Coun calls for review of York’s social care network following “scathing” report
FRESH calls are being made for a root-and-branch review of York’s social care network in the wake of a “scathing” report which branded many services as not being good enough.
The Commission for Social Care Inspection (CSCI) picked out a range of problems in the way elderly people and other vulnerable adults in the city are looked after when it gave City of York Council a rating of one out of four last December.
Now Coun Tracey Simpson-Laing, spokesperson for adult social services on the authority’s Labour group, has asked for a new scrutiny inquiry to be launched into why the council performed so poorly.
But despite the watchdog’s criticisms – which included highlighting uncertainty and a lack of information and knowledge surrounding social services issues – her request has been recommended for rejection at a meeting of the authority’s health overview and scrutiny committee today.
“There were a whole host of problems detailed, from poor political leadership to weak management of safeguarding practice, and the council and councillors need to learn from what is a pretty scathing assessment,” said Coun Simpson-Laing.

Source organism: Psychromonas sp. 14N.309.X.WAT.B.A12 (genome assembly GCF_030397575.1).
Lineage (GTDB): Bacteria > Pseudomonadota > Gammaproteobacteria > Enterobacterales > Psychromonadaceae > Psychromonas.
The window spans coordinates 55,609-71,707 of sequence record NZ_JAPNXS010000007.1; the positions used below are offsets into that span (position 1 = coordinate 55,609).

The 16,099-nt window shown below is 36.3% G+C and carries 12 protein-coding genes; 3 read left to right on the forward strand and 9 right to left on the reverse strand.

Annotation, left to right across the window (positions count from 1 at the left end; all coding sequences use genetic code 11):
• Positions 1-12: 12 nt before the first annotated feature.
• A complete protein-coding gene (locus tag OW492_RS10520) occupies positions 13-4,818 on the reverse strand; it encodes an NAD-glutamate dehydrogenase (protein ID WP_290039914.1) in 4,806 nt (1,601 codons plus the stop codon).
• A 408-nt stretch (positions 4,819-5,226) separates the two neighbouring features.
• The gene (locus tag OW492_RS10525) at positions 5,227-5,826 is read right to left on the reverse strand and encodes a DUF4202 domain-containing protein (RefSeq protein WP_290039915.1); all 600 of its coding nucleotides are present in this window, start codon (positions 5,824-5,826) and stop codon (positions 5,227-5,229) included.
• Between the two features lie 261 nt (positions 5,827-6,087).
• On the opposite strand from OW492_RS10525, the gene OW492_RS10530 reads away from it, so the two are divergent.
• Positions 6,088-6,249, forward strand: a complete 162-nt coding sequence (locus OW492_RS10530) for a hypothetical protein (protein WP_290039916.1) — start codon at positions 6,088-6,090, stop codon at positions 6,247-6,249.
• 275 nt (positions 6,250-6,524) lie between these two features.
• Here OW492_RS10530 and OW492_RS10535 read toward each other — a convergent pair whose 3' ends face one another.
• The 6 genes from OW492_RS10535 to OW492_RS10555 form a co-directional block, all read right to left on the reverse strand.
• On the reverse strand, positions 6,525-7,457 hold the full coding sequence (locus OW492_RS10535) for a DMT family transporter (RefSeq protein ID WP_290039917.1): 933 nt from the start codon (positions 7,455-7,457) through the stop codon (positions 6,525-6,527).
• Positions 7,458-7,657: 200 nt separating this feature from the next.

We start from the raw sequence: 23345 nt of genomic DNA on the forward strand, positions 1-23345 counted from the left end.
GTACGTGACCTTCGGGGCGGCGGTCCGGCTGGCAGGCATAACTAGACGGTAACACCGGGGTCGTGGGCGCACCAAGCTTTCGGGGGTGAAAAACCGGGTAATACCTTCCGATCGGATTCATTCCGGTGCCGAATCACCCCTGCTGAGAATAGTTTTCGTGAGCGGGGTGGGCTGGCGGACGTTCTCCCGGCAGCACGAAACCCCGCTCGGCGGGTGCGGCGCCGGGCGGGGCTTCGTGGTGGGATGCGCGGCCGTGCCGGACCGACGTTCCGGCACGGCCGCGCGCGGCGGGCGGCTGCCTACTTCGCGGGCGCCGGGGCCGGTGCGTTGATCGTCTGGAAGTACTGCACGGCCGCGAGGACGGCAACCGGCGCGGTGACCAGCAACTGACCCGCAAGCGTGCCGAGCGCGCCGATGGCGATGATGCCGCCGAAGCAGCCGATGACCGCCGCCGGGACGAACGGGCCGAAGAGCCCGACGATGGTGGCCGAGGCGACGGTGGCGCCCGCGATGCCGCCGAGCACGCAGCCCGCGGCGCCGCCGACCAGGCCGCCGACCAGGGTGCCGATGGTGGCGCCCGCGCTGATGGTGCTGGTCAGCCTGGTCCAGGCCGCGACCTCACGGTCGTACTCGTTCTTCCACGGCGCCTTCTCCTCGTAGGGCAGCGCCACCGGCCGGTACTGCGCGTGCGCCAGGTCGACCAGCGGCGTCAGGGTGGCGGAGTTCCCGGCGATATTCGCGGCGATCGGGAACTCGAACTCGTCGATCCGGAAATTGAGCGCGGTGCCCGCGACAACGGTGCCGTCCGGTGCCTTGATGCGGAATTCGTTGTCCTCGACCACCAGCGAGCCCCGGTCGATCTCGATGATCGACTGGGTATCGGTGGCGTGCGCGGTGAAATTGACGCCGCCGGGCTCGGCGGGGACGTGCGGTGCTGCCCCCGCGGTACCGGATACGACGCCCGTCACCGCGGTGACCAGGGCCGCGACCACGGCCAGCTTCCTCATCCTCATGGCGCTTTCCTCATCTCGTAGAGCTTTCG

“Only by using the scrutiny process will members be able to fully understand what went on and what is going on now to ensure the council is never again in that position. Many elderly people receive care either from or through the council, and we need to ensure they are receiving the quality of care they deserve. For council officers to say a scrutiny review is not required means, once again, information will not become public and there will be little understanding about future provision.”
However, the council’s housing and adult social services section said, in a report to go before the committee today, that a review would be inappropriate because “a robust reporting process is in place” and “very substantial progress has been made, which means the performance of adult social care would not be identified as a risk area”. It added that “detailed improvement plans” had been identified in January and “it would not be productive to go over that ground again”, while there would be “insufficient resources” to deal with a scrutiny review as well as projects and commitments already agreed.